Haylee Beeman, a summer student with Greenways Land Trust, picks a bunch of plums on August 6, 2020. Photo by Marc Kitteringham, Campbell River Mirror.

Campbell River fruit tree project carries on despite pandemic

More volunteers wanted for Greenways’ initiative

Under a canopy of lush green fruit trees, two Greenways Land Trust staff members reached up with fruit pickers and gathered plums that would be donated to local groups in need.

Greenways runs a gleaning project every year in Campbell River. Gleaning is the act of collecting leftover or unpicked fruit that either homeowners are unwilling to or unable to deal with and redistributing it to local charities and groups to build food security. Typically, the program is run with volunteers who come and help gather the fruit, however, with the public health order still in place due to the COVID-19 pandemic, coordinating a group of willing and able volunteers has become more difficult. However, conservation project assistant Katie Lavoie is still working hard to ensure that the fruit of Campbell River has somewhere to go.

“We show up and pick all the fruit we can,” explained Lavoie. “The owners take 25 per cent, the volunteers take 25 per cent and we donate the rest to community partners.”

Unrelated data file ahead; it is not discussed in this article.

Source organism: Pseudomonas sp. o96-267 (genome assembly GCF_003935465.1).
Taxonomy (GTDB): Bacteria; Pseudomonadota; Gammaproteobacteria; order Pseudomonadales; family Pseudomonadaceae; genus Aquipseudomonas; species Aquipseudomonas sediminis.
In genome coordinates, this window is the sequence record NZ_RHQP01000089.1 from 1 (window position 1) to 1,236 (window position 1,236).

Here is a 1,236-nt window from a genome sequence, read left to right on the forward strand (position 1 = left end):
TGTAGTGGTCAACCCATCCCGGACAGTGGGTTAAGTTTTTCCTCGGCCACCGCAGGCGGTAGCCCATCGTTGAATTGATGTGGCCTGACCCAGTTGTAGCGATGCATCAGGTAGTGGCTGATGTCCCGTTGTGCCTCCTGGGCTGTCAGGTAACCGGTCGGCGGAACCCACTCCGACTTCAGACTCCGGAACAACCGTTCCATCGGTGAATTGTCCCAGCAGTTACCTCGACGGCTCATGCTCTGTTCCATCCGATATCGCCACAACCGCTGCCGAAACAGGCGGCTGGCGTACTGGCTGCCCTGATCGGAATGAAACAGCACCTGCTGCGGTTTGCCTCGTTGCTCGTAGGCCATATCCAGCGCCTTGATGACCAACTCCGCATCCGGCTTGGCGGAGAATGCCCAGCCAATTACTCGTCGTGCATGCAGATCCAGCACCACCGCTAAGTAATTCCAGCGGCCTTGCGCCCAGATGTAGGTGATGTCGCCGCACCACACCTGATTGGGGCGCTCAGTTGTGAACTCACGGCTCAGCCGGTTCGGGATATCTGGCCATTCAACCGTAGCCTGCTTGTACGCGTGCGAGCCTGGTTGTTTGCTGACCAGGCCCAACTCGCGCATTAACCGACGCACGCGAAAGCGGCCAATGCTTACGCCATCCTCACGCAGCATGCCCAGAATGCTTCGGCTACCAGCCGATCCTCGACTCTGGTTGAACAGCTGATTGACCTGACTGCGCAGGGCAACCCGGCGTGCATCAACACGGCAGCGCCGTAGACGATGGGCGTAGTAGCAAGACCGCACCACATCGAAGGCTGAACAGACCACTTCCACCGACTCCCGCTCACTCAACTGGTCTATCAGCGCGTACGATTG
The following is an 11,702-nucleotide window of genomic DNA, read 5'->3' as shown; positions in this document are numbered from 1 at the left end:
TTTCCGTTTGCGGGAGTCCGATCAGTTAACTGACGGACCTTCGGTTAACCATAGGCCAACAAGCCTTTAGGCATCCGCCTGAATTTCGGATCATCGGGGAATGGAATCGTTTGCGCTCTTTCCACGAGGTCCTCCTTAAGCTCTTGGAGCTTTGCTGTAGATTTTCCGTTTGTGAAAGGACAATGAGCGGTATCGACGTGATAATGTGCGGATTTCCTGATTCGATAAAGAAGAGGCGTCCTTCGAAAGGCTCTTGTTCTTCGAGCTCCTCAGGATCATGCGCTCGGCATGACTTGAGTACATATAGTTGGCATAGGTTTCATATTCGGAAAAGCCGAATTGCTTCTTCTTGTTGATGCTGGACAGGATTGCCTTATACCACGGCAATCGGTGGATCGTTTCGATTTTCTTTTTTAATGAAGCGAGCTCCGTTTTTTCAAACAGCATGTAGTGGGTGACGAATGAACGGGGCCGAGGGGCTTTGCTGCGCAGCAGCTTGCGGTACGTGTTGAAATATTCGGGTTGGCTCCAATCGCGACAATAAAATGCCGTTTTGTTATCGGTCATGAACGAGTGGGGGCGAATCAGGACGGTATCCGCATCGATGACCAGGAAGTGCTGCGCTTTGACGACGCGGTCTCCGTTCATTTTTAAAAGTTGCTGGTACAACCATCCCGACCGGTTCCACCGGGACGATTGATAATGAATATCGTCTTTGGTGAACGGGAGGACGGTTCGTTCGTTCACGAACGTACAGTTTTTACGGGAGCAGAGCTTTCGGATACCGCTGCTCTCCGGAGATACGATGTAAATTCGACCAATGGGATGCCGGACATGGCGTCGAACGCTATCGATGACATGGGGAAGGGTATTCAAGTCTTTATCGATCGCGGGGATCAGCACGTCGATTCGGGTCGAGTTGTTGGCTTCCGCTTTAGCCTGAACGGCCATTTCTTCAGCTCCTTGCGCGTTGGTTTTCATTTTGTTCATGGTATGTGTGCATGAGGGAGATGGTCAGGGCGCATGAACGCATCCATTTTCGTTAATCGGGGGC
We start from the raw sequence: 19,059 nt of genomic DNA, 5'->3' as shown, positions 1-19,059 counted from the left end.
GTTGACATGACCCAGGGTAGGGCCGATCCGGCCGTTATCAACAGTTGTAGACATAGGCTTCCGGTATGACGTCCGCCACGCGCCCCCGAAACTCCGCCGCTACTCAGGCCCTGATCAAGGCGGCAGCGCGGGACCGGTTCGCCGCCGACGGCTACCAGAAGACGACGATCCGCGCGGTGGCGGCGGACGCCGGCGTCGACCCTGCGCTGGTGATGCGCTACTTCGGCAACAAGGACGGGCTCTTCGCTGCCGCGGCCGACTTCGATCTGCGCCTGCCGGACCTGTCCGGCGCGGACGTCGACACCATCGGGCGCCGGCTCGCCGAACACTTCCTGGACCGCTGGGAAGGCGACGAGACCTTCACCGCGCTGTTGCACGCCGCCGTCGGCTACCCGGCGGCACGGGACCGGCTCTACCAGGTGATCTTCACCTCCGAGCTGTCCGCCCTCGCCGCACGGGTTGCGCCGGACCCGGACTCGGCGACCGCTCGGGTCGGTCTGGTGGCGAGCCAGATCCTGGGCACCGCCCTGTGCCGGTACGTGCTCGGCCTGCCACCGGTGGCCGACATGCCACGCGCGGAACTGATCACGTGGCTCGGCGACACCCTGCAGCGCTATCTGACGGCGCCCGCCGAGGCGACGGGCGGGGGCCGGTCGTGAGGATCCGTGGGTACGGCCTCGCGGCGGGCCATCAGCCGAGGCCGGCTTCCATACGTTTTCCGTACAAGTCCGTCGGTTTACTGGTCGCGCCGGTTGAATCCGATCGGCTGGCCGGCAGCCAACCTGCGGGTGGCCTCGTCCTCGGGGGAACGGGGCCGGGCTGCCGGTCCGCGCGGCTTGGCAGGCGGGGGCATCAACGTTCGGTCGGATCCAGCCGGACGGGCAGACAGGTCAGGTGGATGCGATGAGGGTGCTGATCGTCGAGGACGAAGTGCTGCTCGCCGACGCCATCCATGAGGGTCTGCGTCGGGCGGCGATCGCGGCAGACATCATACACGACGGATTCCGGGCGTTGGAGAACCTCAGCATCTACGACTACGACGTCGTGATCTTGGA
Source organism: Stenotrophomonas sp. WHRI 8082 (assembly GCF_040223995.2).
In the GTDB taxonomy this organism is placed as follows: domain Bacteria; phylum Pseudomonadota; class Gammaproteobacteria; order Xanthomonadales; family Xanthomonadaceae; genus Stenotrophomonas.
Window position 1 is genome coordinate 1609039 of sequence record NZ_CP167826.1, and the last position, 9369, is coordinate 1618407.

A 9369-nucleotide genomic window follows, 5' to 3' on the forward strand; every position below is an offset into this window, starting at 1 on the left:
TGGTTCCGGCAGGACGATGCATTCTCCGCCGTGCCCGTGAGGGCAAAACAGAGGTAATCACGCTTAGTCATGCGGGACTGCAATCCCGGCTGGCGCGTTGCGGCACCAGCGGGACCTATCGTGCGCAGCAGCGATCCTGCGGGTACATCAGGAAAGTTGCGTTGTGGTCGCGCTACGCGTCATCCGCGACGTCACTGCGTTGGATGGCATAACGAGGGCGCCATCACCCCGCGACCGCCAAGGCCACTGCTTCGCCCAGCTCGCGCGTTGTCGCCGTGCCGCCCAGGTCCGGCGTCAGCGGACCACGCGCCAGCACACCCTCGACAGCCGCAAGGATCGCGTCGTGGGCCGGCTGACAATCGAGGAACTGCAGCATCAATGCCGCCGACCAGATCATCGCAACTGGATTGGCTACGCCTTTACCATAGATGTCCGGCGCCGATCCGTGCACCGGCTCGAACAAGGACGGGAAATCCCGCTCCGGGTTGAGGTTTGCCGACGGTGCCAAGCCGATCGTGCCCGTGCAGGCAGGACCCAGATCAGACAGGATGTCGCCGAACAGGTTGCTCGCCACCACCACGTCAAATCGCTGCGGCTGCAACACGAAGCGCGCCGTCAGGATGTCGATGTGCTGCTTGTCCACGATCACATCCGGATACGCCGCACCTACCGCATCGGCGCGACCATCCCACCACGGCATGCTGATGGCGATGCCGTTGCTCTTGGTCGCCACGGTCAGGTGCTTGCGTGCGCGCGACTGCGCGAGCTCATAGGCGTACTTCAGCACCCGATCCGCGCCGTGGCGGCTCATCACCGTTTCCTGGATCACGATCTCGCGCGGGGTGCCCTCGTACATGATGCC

The program is designed to bring more food security to Campbell River. Since everyone involved gets a chance to bring home a large amount of food, the gleaners ensure that very little of the food grown within the city limits goes to waste.

“People who can’t pick their fruit get to have some,” she said. “We get a lot of older clients, for example. We do have a lot of volunteers who have people in their lives who are food insecure, so the volunteers just donate to their friends and family. And then with the groups, they’re all involved in food security.”

Some of the groups who benefit from the project are the Laichwiltach Family Life Society, who used plums to do canning workshops, the Second Chance Recovery House, who distributes the food to their clients, and the Campbell River Food Bank.

In 2019, the project was launched as a pilot. Volunteers were able to pick nearly 1,500 kg of fresh fruit. This year, Lavoie said they were likely to have a smaller season due to the pandemic, but that she was still looking for volunteers to come and help out. Those interested can sign up at the Greenways website. The call is always open for those who have trees to volunteer as well, with information available online.

RELATED: Campbell River organization launches fruit tree pilot project

City of Campbell River to apply for $25k grant to help Greenways’ Fruit Tree Project

food security

 

Haylee Beeman (left), a summer student with Greenways Land Trust, and Katie Lavoie, the conservation project assistant get ready to pick fruit in a Campbell River back yard. Photo by Marc Kitteirngham, Campbell River Mirror

Katie Lavoie, Greenways Land Trust conservation project assistant reaches for a plum in a Campbell River backyard. Photo by Marc Kitteringham, Campbell River Mirror

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